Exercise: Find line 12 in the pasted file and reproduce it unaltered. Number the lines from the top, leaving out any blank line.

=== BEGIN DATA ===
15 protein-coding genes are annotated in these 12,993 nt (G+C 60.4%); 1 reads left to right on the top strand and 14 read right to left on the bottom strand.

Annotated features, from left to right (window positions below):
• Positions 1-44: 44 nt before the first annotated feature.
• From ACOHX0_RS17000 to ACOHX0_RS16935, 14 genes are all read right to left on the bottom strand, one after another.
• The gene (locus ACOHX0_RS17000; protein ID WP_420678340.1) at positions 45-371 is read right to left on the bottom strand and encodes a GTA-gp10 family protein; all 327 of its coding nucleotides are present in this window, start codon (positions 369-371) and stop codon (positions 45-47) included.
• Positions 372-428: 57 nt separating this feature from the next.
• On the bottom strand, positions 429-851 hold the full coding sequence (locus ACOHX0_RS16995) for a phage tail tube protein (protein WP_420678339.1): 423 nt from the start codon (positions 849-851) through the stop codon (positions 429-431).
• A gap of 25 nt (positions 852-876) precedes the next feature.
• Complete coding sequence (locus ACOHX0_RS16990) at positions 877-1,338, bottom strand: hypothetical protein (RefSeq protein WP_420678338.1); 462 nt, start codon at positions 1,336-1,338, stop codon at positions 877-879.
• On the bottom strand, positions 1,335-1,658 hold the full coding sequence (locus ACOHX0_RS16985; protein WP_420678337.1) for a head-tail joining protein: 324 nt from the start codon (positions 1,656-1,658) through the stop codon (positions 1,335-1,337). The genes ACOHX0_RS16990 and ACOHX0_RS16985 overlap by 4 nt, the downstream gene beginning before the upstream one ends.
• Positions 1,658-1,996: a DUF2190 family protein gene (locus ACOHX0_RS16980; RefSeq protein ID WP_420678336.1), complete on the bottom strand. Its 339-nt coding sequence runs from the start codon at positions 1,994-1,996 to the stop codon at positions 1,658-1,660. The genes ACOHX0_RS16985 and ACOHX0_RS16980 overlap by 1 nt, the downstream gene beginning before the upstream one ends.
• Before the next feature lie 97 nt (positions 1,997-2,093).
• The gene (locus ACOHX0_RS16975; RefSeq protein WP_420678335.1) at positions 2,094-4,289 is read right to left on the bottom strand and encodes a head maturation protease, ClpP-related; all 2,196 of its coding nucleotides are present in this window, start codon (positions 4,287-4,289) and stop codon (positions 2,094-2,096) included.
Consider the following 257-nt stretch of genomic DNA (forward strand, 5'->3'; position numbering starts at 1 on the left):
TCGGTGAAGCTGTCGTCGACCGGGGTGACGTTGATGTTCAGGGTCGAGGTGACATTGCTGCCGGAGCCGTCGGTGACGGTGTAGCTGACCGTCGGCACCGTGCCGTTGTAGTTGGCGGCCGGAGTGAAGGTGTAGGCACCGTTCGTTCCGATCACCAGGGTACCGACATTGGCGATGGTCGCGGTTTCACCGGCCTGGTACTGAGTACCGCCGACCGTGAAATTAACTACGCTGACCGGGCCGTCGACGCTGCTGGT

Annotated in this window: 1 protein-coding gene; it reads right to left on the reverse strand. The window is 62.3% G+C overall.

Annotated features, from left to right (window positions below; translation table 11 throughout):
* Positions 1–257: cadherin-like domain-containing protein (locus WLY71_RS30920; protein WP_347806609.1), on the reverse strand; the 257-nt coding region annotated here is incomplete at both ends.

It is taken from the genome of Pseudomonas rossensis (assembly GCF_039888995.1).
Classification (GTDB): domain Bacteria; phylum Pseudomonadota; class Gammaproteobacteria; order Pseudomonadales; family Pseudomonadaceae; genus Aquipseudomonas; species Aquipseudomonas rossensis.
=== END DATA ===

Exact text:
• Before the next feature lie 97 nt (positions 1,997-2,093).